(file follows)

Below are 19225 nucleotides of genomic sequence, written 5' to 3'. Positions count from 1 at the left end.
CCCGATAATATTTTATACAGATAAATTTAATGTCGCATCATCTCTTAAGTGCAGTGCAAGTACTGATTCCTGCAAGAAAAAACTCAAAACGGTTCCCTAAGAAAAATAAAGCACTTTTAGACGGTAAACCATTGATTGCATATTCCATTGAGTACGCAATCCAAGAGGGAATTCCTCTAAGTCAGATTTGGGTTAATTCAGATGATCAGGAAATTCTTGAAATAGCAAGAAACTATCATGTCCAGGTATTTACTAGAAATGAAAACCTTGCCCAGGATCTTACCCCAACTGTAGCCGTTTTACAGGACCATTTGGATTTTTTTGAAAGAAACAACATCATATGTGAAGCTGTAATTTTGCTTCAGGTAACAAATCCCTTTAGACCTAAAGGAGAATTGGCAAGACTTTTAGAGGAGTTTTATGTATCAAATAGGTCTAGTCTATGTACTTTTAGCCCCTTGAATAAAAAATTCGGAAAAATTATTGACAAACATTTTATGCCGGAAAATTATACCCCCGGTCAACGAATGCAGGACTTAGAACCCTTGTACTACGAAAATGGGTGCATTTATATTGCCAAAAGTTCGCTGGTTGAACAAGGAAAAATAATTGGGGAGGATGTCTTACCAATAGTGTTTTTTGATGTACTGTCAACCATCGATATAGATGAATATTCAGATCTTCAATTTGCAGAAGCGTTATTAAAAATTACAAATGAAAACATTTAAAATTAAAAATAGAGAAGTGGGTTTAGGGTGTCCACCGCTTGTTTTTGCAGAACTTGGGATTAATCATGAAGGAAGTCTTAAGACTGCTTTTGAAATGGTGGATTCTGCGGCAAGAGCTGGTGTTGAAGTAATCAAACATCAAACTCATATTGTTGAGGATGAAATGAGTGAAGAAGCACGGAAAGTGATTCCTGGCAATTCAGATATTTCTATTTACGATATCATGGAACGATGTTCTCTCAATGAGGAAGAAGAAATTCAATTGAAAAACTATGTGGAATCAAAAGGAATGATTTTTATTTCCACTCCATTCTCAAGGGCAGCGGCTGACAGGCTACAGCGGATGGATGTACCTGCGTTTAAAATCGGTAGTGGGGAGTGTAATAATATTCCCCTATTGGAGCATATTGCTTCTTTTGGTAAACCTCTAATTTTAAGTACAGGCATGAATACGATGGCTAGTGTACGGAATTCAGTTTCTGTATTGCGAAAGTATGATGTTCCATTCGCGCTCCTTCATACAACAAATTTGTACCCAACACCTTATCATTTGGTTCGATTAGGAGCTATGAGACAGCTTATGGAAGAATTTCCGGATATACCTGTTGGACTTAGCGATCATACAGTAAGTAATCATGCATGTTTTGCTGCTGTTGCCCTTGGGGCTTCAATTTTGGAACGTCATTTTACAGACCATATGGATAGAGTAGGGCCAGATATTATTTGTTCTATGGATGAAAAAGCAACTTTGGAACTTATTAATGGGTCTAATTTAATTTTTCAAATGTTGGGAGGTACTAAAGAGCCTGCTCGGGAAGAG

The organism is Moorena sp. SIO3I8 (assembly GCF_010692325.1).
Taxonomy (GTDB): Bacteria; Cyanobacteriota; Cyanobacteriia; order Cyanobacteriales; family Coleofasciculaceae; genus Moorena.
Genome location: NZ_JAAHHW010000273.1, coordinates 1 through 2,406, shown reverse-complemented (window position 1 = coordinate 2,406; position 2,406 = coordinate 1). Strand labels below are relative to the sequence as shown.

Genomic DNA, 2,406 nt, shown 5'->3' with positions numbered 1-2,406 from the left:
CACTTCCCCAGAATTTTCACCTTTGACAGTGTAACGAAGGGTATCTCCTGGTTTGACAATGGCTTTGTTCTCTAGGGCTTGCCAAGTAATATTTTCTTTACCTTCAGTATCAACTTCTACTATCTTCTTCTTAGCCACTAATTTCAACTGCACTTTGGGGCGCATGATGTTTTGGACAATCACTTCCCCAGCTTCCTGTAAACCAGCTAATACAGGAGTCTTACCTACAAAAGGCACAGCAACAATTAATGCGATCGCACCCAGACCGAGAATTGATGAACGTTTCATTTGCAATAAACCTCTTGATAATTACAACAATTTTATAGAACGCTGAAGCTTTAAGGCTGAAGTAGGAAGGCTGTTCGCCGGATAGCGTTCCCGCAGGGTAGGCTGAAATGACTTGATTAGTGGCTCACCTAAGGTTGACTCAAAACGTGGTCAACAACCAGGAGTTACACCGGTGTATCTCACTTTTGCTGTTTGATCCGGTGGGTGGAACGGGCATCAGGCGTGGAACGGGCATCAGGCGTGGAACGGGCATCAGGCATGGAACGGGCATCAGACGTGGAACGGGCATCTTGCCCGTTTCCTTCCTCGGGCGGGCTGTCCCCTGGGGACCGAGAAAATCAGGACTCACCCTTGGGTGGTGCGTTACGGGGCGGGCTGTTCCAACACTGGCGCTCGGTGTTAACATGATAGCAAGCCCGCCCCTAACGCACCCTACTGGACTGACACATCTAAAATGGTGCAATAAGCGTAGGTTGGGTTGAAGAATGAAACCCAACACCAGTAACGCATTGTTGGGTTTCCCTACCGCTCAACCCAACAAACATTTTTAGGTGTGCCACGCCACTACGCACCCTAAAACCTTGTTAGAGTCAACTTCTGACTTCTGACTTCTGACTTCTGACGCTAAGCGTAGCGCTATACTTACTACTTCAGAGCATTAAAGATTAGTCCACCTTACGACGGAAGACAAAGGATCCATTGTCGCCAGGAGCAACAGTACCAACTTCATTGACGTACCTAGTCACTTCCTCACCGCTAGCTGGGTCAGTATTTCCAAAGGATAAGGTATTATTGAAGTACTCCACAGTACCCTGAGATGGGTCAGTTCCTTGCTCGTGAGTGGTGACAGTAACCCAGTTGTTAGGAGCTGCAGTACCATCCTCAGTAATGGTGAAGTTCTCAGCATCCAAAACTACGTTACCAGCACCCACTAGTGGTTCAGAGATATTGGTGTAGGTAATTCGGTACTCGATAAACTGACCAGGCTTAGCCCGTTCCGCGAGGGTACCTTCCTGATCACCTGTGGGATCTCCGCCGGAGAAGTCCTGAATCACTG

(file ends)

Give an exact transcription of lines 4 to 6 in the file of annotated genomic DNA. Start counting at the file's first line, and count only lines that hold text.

Taxonomy (GTDB): Bacteria; Cyanobacteriota; Cyanobacteriia; order Cyanobacteriales; family Coleofasciculaceae; genus Moorena.
Genome location: NZ_JAAHHW010000273.1, coordinates 1 through 2,406, shown reverse-complemented (window position 1 = coordinate 2,406; position 2,406 = coordinate 1). Strand labels below are relative to the sequence as shown.

Genomic DNA, 2,406 nt, shown 5'->3' with positions numbered 1-2,406 from the left: